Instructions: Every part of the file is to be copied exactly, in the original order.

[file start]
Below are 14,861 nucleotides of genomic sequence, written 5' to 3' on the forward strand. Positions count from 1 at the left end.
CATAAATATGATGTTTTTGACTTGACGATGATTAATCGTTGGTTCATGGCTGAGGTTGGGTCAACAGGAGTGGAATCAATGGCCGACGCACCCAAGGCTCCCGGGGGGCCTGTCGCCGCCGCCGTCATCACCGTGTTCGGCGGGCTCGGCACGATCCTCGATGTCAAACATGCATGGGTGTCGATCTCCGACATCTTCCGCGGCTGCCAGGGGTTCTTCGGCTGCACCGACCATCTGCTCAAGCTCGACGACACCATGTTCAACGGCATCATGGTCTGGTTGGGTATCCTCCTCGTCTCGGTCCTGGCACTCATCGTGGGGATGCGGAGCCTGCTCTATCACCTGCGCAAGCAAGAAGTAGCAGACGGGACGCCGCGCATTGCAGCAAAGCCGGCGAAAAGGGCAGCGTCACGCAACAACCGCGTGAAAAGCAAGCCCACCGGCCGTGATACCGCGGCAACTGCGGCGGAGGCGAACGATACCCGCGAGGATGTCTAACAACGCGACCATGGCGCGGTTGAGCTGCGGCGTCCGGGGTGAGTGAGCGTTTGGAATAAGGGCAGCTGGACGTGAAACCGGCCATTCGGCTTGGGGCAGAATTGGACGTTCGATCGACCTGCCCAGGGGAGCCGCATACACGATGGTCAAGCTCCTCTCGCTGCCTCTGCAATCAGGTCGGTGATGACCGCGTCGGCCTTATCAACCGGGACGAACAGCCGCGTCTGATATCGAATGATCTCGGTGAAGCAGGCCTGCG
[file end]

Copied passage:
Below are 14,861 nucleotides of genomic sequence, written 5' to 3' on the forward strand. Positions count from 1 at the left end.
CATAAATATGATGTTTTTGACTTGACGATGATTAATCGTTGGTTCATGGCTGAGGTTGGGTCAACAGGAGTGGAATCAATGGCCGACGCACCCAAGGCTCCCGGGGGGCCTGTCGCCGCCGCCGTCATCACCGTGTTCGGCGGGCTCGGCACGATCCTCGATGTCAAACATGCATGGGTGTCGATCTCCGACATCTTCCGCGGCTGCCAGGGGTTCTTCGGCTGCACCGACCATCTGCTCAAGCTCGACGACACCATGTTCAACGGCATCATGGTCTGGTTGGGTATCCTCCTCGTCTCGGTCCTGGCACTCATCGTGGGGATGCGGAGCCTGCTCTATCACCTGCGCAAGCAAGAAGTAGCAGACGGGACGCCGCGCATTGCAGCAAAGCCGGCGAAAAGGGCAGCGTCACGCAACAACCGCGTGAAAAGCAAGCCCACCGGCCGTGATACCGCGGCAACTGCGGCGGAGGCGAACGATACCCGCGAGGATGTCTAACAACGCGACCATGGCGCGGTTGAGCTGCGGCGTCCGGGGTGAGTGAGCGTTTGGAATAAGGGCAGCTGGACGTGAAACCGGCCATTCGGCTTGGGGCAGAATTGGACGTTCGATCGACCTGCCCAGGGGAGCCGCATACACGATGGTCAAGCTCCTCTCGCTGCCTCTGCAATCAGGTCGGTGATGACCGCGTCGGCCTTATCAACCGGGACGAACAGCCGCGTCTGATATCGAATGATCTCGGTGAAGCAGGCCTGCG